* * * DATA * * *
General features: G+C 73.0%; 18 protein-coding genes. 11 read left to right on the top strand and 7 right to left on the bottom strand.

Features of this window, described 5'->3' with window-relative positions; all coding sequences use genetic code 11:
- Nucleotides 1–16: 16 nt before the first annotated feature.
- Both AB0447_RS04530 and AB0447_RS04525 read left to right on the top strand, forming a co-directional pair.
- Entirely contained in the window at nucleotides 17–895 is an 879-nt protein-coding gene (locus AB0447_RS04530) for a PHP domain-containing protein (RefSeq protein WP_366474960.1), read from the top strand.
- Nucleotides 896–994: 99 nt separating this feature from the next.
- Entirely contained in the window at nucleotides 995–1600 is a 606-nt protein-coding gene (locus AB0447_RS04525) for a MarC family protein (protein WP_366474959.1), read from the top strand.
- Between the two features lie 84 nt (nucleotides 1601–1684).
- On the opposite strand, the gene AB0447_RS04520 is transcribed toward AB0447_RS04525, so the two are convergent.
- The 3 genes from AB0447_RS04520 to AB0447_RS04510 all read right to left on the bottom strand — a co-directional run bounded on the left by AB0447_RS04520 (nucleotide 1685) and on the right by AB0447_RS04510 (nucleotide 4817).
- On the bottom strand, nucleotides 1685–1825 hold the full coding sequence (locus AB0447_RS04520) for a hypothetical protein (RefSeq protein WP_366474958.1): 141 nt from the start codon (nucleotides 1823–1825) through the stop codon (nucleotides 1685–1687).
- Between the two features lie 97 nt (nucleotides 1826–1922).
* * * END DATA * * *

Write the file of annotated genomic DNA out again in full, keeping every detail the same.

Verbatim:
General features: G+C 73.0%; 18 protein-coding genes. 11 read left to right on the top strand and 7 right to left on the bottom strand.

Features of this window, described 5'->3' with window-relative positions; all coding sequences use genetic code 11:
- Nucleotides 1–16: 16 nt before the first annotated feature.
- Both AB0447_RS04530 and AB0447_RS04525 read left to right on the top strand, forming a co-directional pair.
- Entirely contained in the window at nucleotides 17–895 is an 879-nt protein-coding gene (locus AB0447_RS04530) for a PHP domain-containing protein (RefSeq protein WP_366474960.1), read from the top strand.
- Nucleotides 896–994: 99 nt separating this feature from the next.
- Entirely contained in the window at nucleotides 995–1600 is a 606-nt protein-coding gene (locus AB0447_RS04525) for a MarC family protein (protein WP_366474959.1), read from the top strand.
- Between the two features lie 84 nt (nucleotides 1601–1684).
- On the opposite strand, the gene AB0447_RS04520 is transcribed toward AB0447_RS04525, so the two are convergent.
- The 3 genes from AB0447_RS04520 to AB0447_RS04510 all read right to left on the bottom strand — a co-directional run bounded on the left by AB0447_RS04520 (nucleotide 1685) and on the right by AB0447_RS04510 (nucleotide 4817).
- On the bottom strand, nucleotides 1685–1825 hold the full coding sequence (locus AB0447_RS04520) for a hypothetical protein (RefSeq protein WP_366474958.1): 141 nt from the start codon (nucleotides 1823–1825) through the stop codon (nucleotides 1685–1687).
- Between the two features lie 97 nt (nucleotides 1826–1922).